Fed real-time payments will have wider reach than TCH
The Federal network will be available to every bank and credit union in the country. Ramsey said FedNow will attract smaller banks and credit unions which didn’t join the Real Time Payments (RTP) network offered by The Clearing House. In the past, regional and smaller banks have shown a degree of suspicion toward The Clearing House, which is owned by very large banks. Ramsey thinks competitive pressure will lead banks to offer real-time payments as consumers and corporate customers vote with their feet and tell banks they want real-time payments as a service.
Eventually banks will also realize they can make money from real-time payments, he added. “It’s a different value proposition from ACH or a credit card, but there are certainly revenues attached to real-time payments,” he added. “We’ll be publishing materials in a couple of months about how to make profits out of instant payments.”
The larger business case of instant payments
“To remain in business,” he said. “Consumers and corporations want fast access to their money, and they want information. And if you don’t provide those things in this modern digital world where we’re all used to everything happening right now, you will see customers moving.”
He pointed to Venmo as an example. It offered immediate credit of payments to a receiver and took a lot of payments business away from banks before several banks banded together and created Zelle.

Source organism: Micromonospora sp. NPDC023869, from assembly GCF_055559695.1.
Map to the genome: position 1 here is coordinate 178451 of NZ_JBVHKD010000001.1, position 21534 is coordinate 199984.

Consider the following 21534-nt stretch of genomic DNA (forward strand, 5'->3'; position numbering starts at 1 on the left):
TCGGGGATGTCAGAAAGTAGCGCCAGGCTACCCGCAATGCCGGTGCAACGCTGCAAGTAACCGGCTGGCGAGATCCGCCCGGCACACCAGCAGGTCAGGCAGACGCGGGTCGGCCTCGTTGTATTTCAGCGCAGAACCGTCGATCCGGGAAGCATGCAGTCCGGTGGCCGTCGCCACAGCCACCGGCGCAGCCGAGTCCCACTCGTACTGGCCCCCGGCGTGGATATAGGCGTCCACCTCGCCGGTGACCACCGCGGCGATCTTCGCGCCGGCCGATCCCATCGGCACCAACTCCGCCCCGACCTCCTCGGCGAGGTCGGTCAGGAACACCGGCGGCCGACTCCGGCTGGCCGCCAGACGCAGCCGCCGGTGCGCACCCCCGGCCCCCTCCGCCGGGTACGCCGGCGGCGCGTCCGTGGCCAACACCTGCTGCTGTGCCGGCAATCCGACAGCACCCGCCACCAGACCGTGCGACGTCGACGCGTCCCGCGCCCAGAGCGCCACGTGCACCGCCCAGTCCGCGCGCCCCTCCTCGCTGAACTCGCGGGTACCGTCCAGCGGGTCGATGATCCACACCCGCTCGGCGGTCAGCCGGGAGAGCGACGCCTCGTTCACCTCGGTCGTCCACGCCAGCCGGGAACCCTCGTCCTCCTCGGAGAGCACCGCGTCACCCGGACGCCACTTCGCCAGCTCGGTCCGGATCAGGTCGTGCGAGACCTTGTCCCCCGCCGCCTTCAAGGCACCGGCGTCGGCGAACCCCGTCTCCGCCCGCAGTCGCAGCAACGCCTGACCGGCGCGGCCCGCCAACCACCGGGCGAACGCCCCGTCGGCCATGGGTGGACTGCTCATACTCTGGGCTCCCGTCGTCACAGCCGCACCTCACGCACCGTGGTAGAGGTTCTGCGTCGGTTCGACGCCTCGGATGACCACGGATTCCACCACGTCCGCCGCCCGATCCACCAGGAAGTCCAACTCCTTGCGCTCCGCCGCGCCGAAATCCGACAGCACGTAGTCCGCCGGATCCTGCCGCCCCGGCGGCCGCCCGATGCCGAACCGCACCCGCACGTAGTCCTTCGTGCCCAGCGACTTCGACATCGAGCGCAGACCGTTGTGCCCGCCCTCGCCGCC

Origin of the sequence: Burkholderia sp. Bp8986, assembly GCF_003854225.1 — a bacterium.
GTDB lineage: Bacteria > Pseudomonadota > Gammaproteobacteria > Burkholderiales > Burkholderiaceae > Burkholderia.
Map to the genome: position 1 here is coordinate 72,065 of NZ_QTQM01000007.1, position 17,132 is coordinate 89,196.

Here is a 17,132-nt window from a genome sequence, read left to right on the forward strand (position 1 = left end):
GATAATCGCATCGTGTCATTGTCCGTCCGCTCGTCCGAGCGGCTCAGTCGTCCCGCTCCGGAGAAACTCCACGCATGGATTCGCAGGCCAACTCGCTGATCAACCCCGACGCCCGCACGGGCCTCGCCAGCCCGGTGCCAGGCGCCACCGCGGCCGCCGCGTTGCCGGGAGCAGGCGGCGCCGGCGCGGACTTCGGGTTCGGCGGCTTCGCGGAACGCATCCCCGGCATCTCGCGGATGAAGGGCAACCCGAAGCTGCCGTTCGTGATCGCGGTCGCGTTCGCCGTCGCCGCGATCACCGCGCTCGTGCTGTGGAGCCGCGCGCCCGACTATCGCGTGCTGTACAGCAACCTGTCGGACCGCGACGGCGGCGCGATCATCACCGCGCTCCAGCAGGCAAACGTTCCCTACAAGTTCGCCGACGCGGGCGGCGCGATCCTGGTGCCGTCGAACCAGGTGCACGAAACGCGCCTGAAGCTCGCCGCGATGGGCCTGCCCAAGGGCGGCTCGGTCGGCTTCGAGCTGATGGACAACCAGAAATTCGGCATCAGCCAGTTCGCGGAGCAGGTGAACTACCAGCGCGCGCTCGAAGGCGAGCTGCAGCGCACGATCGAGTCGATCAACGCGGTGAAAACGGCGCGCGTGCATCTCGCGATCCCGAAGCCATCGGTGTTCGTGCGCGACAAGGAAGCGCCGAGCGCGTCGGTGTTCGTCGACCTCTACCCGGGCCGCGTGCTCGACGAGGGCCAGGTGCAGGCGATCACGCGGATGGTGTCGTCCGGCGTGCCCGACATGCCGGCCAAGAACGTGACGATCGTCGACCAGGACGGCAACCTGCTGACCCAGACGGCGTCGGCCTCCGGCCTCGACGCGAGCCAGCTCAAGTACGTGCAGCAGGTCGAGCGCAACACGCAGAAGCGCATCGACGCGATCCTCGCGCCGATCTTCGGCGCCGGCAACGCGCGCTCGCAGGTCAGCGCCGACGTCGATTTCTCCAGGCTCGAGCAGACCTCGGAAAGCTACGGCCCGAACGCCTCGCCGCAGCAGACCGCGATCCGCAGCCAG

“Customers want to use banking services, but they if those banking services are out of date with the modern digitally economy, then they’ll look elsewhere.”
The FedNow network will benefit from The Clearing House’s already established real-time payments network, he said.
“The Clearing House has done a phenomenal job, they moved the dial in the U.S and started that momentum, and now the Fed can go live on the basis of that. I think as a result the FedNow will be more successful than if it tried to launch without the basis of The Clearing House.”
Interoperability of the new systems is still an unknown. ACI can take a payment from one and issue it on the other, he added. Although the leading banking platforms such as FIS, Fiserv and Jack Henry, have offered a real-time way to access the RTP rails, Ramsey thinks many banks will prefer to use a separate application, such as ACI, rather than depend on their core banking provider.
Banks have a love-hate relationship, often more the latter than the former, with their core providers. They complain of inflexible software, delays in making updates, high fees for making changes, among other things.
“They are looking for solutions, for their payments that are not locked into their core banking providers,” said Ramsey. “They recognize the benefits of having a separate payments ecosystem to the core banking because it means that as payments change, they don’t end up having to change the core as well. Our systems are core agnostic. We are quite happy to work with anyone’s core.”
ACI provides both on-prem implementations and cloud, he added. While North America currently accounts for just 2% of all RTPs globally, it has the potential to develop into an extremely high-growth region in the future.